A new report by the Association of Salaried Medical Specialists Toi Mata Hauora shows New Zealand cannot afford to waste another three years watching the crisis in mental health spiral further out of control.
The report - What Price Mental Health? The Crisis and the Cure - uses official data and evidence to lay out the extent of underfunding of mental health and addiction services. It also details the huge increase in demand for specialist services and the lack of staff and facilities to match it.
It underlines that in the nearly three years since the 2018 Mental Health and Addiction Inquiry, not only has little changed, but key indicators are worsening, including a concerning increase in the practice of seclusion.
Some of the key facts in the report include:
• DHBs frequently exceed 100% occupancy levels for MHA inpatient beds - well above the 85% occupancy considered clinically safe.
• Specialist MHA service funding has been designated to cover 3% of the population considered to have the most severe need, but the evidence indicates that closer to 5% of the population has a severe need.
• New Zealand has very low numbers of practising psychiatrists per capita and major staffing gaps.
• Māori comprise 34% of the number of clients seen.
• “Referral discharges” to psychiatric inpatient services have increased by 78%, and referrals to outpatients by 156%.
• The number of inpatient MHA beds per population has fallen by nearly 10% in the past five years.
• Solitary confinement increased by 21% between 2014 and 2019.
• New Zealand’s level of need for mental health support is one of the highest among the 37 OECD countries.
ASMS Executive Director Sarah Dalton says the report forms a useful backstory to the current mental health crisis.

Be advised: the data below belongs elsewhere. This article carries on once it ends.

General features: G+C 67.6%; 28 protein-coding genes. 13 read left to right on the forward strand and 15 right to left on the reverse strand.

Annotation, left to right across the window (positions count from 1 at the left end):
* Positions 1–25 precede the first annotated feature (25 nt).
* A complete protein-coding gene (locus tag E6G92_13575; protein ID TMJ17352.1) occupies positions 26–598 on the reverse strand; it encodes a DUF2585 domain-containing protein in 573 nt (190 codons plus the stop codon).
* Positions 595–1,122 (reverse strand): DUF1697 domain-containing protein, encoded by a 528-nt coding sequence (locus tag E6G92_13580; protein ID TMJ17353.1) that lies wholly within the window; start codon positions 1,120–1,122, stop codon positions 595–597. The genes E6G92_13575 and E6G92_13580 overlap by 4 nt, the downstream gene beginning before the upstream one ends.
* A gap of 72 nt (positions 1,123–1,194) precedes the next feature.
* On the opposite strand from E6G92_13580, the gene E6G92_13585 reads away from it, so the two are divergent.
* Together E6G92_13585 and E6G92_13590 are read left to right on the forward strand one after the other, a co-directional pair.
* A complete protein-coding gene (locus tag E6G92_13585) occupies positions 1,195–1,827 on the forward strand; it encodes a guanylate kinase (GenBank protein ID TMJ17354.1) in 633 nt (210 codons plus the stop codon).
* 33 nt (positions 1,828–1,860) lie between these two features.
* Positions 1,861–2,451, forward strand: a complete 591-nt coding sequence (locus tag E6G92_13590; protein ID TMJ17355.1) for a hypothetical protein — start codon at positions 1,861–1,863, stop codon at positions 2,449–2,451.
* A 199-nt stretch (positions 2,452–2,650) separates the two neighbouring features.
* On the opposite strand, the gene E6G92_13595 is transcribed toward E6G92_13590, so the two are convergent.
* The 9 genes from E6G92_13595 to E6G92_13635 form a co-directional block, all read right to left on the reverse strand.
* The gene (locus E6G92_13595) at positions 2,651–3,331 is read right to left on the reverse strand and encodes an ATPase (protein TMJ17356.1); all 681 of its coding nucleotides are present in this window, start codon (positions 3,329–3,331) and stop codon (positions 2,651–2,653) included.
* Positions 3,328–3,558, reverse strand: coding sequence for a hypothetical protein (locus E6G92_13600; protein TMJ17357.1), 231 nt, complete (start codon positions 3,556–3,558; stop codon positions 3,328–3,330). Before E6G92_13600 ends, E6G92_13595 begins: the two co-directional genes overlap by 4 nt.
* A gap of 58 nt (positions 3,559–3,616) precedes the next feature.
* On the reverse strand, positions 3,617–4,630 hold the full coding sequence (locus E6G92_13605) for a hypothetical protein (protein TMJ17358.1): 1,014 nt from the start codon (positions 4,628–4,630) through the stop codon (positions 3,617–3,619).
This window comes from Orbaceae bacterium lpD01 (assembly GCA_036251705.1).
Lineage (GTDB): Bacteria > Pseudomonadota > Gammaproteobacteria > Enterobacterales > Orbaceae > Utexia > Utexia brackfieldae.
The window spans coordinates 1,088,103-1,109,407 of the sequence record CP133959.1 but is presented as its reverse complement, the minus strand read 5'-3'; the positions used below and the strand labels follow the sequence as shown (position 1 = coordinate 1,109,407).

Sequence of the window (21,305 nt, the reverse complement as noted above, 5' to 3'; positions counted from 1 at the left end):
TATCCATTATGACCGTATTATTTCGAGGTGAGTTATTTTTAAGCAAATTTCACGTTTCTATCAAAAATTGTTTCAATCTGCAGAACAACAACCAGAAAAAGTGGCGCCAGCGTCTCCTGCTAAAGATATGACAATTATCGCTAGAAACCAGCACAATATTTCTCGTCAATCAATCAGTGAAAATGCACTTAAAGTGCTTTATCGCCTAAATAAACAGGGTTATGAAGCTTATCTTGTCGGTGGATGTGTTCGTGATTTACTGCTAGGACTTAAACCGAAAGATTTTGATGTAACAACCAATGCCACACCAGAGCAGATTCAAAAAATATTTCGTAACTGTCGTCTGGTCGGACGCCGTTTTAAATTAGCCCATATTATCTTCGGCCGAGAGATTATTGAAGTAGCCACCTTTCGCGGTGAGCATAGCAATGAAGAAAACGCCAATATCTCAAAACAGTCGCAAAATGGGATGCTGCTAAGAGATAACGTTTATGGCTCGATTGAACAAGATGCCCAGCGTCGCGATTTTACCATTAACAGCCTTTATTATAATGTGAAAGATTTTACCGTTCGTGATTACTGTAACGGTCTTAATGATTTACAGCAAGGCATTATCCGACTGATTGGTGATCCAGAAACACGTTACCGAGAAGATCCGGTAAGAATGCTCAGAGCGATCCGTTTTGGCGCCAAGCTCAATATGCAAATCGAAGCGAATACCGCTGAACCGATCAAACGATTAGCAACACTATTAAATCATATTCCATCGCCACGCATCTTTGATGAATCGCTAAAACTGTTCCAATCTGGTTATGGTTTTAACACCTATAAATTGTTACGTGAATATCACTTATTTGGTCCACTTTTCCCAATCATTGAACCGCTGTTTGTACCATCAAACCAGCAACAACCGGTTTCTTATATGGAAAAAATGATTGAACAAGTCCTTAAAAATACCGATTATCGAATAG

“It reinforces everything we hear from our members on the frontline about the struggle of trying to provide specialist services against an ever-increasing tide of patient need, desperate understaffing and a lack of in-patient beds. There is a tsunami of unmet need and it’s an unsafe situation for staff and patients alike”.
The Health Minister Andrew Little has publicly expressed frustration that the Government’s $1.9 billion mental health package is not flowing through to actual services and has hinted at an independent review.
Sarah Dalton says it is totally appropriate to be asking serious questions about where the investment in mental health has been going and what the Mental Health and Addiction Inquiry has achieved.
“Clinical staff would certainly argue there has been no meaningful change to the system at all and that the crisis is deepening”.
“Many of our psychiatrists come from overseas but they often don’t stay because of the difficulties they encounter working in such a stressed system. It’s time to make sure we are offering the pay and conditions to retain the staff we do have and attract the staff we need”.
As part of the report’s recommendations ASMS wants to see funding urgently lifted and ringfenced for specialist MHA services to cover 5% of the population with acute need, better measurement of local MHA demand, and a workforce census to establish exactly where the staffing gaps are.